[1] Ministry of Attorney General, “Ontario Releases Safe and Sensible Framework to Manage Federal Legalization of Cannabis,” (September 8, 2017), online: Government of Ontario.

[2] Health Canada, “Canada takes action to legalize and strictly regulate cannabis,” (April 13, 2017), online: Government of Canada.

[3] Gray, Jeff & Posadzki, Alexandra, “LCBO subsidiary to manage Ontario marijuana sales,” (September 8, 2017), online: The Globe and Mail.

[4] Supra note 1.

[5] Sen, Anindya, “Joint Venture: A Blueprint for Federal and Provincial Marijuana Policy,” (April 20, 2016), online: C.D. Howe.

[6] Cryderman, Kelly, “Alberta unveils plan for legalized marijuana, sets legal age at 18,” (October 4, 2017), online: The Globe and Mail.

[7] Other provinces have engaged in activity such as public consultation and discussion. See: British Columbia [PDF]; Saskatchewan; Quebec; New Brunswick; Nova Scotia; Prince Edward Island; Newfoundland & Labrador.

[8] Crawley, Mike, “Ontario considers pricing recreational pot at $10 a gram,” (September 20, 2017) online: CBC News.

[9] The Canadian Press, “Ontario government’s marijuana monopoly could weed out craft growers,” (September 8, 2017), online: The Financial Post.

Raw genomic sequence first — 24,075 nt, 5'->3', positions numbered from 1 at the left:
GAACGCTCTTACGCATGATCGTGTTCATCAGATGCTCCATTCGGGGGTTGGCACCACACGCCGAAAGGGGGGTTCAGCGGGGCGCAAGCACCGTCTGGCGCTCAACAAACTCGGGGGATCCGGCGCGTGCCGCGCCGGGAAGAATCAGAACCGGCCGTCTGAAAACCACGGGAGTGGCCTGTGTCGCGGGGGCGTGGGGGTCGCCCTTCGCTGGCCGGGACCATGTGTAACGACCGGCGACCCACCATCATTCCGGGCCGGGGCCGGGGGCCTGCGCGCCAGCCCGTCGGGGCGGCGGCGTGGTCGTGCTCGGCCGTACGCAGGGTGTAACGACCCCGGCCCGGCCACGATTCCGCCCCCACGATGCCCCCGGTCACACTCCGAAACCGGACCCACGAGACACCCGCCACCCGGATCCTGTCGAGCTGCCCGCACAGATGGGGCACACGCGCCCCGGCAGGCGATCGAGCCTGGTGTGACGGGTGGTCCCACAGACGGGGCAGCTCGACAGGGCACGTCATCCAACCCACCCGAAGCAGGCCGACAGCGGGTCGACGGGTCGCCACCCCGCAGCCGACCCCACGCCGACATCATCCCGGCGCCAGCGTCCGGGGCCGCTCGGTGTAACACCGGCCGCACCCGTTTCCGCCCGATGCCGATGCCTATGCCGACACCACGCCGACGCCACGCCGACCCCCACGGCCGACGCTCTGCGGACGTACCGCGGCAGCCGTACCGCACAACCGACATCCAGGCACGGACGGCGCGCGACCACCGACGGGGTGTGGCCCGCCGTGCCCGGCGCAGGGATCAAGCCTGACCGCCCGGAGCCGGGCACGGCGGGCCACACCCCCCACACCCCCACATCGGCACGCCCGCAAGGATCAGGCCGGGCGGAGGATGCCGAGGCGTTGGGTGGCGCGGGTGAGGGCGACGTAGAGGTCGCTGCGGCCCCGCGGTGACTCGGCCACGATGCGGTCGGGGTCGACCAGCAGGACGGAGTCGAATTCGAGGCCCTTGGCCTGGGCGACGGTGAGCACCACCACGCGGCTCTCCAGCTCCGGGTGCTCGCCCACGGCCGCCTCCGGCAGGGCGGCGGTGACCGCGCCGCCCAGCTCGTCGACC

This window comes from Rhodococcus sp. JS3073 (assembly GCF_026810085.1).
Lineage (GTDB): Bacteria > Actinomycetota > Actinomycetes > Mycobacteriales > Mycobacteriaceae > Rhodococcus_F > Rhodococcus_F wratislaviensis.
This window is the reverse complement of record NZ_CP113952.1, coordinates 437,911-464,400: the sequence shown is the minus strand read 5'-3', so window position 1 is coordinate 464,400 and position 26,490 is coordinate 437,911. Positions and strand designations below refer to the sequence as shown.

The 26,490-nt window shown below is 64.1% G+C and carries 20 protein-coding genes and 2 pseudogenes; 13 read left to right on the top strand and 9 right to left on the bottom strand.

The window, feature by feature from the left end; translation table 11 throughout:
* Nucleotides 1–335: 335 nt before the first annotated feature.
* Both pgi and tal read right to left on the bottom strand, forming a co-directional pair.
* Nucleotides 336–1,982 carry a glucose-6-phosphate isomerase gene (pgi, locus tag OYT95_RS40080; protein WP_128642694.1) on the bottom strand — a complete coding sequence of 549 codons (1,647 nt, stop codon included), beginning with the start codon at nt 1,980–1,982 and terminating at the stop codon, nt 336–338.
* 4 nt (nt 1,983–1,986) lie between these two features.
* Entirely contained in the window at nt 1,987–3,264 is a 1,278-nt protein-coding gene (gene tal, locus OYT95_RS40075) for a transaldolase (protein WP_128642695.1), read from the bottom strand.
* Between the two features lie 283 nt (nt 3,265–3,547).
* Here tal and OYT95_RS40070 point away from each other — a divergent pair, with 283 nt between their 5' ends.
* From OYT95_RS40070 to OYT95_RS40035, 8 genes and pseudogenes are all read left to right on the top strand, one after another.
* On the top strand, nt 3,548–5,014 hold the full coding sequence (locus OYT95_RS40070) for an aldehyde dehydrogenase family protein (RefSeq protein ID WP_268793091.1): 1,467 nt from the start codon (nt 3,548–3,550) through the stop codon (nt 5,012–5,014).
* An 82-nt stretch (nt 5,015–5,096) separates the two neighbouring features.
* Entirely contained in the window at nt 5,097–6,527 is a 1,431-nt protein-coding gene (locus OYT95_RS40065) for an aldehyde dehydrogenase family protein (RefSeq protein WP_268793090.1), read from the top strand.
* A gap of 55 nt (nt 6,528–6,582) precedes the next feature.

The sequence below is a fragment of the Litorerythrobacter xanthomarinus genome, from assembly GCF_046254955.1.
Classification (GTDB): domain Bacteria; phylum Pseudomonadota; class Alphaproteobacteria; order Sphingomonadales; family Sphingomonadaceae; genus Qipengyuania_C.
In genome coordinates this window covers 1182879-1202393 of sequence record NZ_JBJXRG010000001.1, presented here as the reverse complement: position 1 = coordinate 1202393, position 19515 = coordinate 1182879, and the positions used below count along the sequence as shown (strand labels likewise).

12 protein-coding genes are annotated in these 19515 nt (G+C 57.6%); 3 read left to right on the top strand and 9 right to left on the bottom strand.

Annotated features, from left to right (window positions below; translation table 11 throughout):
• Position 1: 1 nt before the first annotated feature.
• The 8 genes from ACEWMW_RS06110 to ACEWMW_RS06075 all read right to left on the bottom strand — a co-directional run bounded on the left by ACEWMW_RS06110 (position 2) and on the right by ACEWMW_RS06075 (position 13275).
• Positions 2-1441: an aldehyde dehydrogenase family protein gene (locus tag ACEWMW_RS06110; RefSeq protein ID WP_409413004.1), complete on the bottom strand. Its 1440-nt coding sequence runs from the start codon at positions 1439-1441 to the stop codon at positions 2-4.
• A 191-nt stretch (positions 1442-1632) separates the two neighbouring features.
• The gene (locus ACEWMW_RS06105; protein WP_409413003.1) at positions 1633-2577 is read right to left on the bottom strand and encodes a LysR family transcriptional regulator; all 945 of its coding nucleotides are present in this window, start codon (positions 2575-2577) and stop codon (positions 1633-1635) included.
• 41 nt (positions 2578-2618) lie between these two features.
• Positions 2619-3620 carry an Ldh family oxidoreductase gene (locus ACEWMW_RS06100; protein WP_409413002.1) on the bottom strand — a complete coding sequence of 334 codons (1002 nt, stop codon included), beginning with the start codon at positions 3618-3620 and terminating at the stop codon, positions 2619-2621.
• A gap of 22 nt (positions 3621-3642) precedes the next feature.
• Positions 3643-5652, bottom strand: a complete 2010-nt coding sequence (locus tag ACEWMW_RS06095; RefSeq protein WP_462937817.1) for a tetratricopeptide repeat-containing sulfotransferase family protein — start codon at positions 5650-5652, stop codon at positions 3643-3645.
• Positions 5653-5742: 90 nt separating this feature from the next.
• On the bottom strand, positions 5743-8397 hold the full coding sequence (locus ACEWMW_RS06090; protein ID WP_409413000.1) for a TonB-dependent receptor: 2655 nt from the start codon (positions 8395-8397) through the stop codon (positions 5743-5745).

[10] Supra note 8.

[11] Curry, Bill, Fife, Robert and Stone, Laura, “Trudeau’s plan for marijuana tax catches premiers off guard,” (October 4, 2017), online: The Globe and Mail.

[12] The Task Force on Cannabis Legalization and Regulation, “A Framework for the Legalization and Regulation of Cannabis in Canada,” (November 30, 2016), online: Government of Canada [PDF].

[13] Wyonch, Rosalie & Sen, Anindya, “Ontario makes a hash of marijuana retail distribution,” (September 8, 2017), online: The Globe & Mail.

[14] Supra note 12.

[15] The Canadian Press, “Ontario government’s marijuana monopoly could weed out craft growers,” (September 11, 2017), online: Ottawa Business Journal.

[16] Supra note 12.

[17] Kolm, Josh, “LCBO will handle weed sales in Ontario,” (September 8, 2017), online: Strategy Online.

[18] Ministry of Finance, “Ontario Taking Next Steps to Identify Cannabis Store Locations,” (October 27, 2017), online: Government of Ontario.

[19] Liquor Control Board of Ontario, “LCBO Cannabis Updates,” (October 27, 2017), online: LCBO Cannabis Updates.

[20] Supra note 1.

[21] Supra note 1.

[22] Supra note 1.

[23] Government of Canada, “Introduction of the Cannabis Act: Questions and Answers,” (April 19, 2017), online: Government of Canada.

[24] David Brown, “HESA passes amendment to allow cannabis edibles, concentrates in C-45”, (October 3, 2017), online: Lift News.